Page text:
Toronto

Province's offer to CUPE is 'reasonable' and 'responsible,' says Ontario's education minister

Ontario's education minister is defending the government's offer to one of the province's education unions, saying the latest move to signal a potential strike is "not fair on families."

On Monday, education workers' union members voted overwhelmingly in favour of strike

Minister of Education Stephen Lecce says the government is trying to prevent a strike from taking place which could cause kids' classroom time to be in jeopardy. (Nathan Denette/The Canadian Press)

Ontario's education minister is defending the government's offer to one of the province's education unions, saying the latest move to signal a potential strike is "not fair on families."

The Canadian Union of Public Employees (CUPE) announced Monday that education workers under the Ontario School Board Council of Unions such as early childhood educators, custodians and school administration staff voted 96.5 per cent in favour of a strike.

The province has offered raises of two per cent a year for workers making less than $40,000 and 1.25 per cent for all other workers, while CUPE is looking for annual increases of 11.7 per cent.

On Tuesday, Education Minister Stephen Lecce said the government is trying to prevent a strike from taking place, which could cause kids' classroom time to be in jeopardy.

"We're suggesting that [our] offer is reasonable. What is unreasonable given that whatever we sign with CUPE sets the floor in the negotiation with every other teacher union. It is a nearly $20 billion sector-wide increase," Lecce told CBC Radio's Metro Morning on Tuesday.

"This costs the taxpayer money, right? So this is from a government perspective." 

LISTEN | Education Minister Stephen Lecce on CUPE's move to vote in favour of a strike:

Stephen Lecce defends province's offer to unionized workers, saying the compensation package is 'reasonable' and 'responsible.'

The government has noted that CUPE is also asking for five additional paid days before the start of the school year, 30 minutes of paid preparation time each day, and increasing overtime pay from a multiplier of 1.5 to 2.

CUPE said more than 80 per cent of its 55,000 education worker members voted over 10 days. 

Compensation package 'reasonable' and 'responsible'

Before a strike could happen, the union would have to ask the conciliator to issue a "no board" report, meaning a deal can't be reached. Once that report is issued, the union would be in a legal strike position 17 days later, and it also has to give five days' notice of any job action.

Asked if not keeping up with inflation rates would mean a wage cut for education workers, Lecce defended the province's offer to unionized workers, adding that the compensation package is "reasonable" and "responsible."

"When you look at the total investments we're provided for this proposal on the benefits, the pensions of sick leave and the pay, we believe what we have offered really exceeds what many people out there [have]," he said.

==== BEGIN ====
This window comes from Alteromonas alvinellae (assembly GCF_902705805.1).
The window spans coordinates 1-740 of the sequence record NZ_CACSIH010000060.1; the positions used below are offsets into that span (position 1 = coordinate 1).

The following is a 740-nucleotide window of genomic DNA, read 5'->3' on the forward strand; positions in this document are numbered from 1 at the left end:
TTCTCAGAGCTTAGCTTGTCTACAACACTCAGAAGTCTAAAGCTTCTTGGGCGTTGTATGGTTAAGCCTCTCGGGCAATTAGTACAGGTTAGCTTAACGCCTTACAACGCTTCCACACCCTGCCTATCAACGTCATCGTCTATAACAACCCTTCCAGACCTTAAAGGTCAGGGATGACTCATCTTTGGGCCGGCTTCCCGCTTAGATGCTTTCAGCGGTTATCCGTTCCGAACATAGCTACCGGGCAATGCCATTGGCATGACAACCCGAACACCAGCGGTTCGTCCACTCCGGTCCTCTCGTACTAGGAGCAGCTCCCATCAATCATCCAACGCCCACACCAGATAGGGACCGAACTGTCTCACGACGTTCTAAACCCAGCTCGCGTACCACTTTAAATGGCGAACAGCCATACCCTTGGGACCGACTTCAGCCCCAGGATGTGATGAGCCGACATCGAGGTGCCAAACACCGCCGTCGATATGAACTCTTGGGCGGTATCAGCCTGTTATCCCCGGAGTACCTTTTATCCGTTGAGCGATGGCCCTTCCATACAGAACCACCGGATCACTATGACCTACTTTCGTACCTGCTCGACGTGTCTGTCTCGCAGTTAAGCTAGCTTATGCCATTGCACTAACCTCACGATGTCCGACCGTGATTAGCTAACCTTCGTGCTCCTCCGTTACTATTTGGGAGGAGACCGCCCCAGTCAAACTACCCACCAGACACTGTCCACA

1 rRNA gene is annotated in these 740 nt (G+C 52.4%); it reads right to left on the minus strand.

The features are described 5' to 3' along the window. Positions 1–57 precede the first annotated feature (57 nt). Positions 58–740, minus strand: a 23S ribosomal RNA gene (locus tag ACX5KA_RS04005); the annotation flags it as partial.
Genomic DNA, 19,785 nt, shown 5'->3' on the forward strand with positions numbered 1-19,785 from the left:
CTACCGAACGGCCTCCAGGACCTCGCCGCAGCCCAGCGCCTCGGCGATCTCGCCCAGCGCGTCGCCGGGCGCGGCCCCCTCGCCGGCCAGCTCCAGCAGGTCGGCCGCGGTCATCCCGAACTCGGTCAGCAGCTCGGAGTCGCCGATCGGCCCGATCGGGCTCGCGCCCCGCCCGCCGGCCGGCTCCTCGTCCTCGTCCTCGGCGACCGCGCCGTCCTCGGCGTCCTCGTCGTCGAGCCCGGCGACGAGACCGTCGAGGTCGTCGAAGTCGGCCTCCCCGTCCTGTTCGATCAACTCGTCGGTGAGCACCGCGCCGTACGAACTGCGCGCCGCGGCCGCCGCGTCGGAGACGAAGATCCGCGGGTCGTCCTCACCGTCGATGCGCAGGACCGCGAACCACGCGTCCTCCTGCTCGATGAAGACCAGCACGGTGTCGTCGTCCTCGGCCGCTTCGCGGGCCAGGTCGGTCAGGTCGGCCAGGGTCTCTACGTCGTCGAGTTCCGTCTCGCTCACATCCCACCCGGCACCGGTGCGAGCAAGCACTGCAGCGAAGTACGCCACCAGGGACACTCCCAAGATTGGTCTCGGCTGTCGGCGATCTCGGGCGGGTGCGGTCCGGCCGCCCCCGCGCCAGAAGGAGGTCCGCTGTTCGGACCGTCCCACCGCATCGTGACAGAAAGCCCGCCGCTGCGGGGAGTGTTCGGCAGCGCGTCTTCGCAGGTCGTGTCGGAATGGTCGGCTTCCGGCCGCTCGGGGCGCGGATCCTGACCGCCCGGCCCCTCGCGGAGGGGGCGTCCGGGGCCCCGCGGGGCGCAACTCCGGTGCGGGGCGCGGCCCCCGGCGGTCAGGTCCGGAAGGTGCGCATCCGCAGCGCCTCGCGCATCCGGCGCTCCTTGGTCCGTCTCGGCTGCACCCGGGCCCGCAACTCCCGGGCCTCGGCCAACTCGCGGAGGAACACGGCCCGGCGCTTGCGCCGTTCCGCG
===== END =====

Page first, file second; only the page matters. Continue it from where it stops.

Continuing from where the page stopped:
"I think that this education union is on a path to strike before the government offered our first proposal to them," Lecce said. "That is not fair on families."

'School is not normal. School is not stable'

Laura Walton, the president of CUPE's Ontario School Board Council of Unions, said retention and recruitment issues are currently plaguing schools across the province.

"Right now, school is not normal. School is not stable," Walton told CBC Radio's Metro Morning on Tuesday.

Walton has said the government's offer, which amounts to an extra $800 a year for the average worker, falls far below what is being asked for.

"The majority of education workers make on average $39,000 a year, and they're working multiple jobs to make ends meet, and they're asking this government for a real wage increase," she said.

"We also need to understand that these also are parents, and they do want this school year to be smooth. But they also want to be able to afford to put food on the table."

The union said bargaining dates are scheduled with the government on Thursday, Friday, and Oct. 17 and 18.

With files from CBC Radio's Metro Morning and The Canadian Press

Comments

To encourage thoughtful and respectful conversations, first and last names will appear with each submission to CBC/Radio-Canada's online communities (except in children and youth-oriented communities). Pseudonyms will no longer be permitted.

By submitting a comment, you accept that CBC has the right to reproduce and publish that comment in whole or in part, in any manner CBC chooses. Please note that CBC does not endorse the opinions expressed in comments. Comments on this story are moderated according to our Submission Guidelines. Comments are welcome while open. We reserve the right to close comments at any time.

Become a CBC Member

Join the conversation  Create account

Already have an account?

now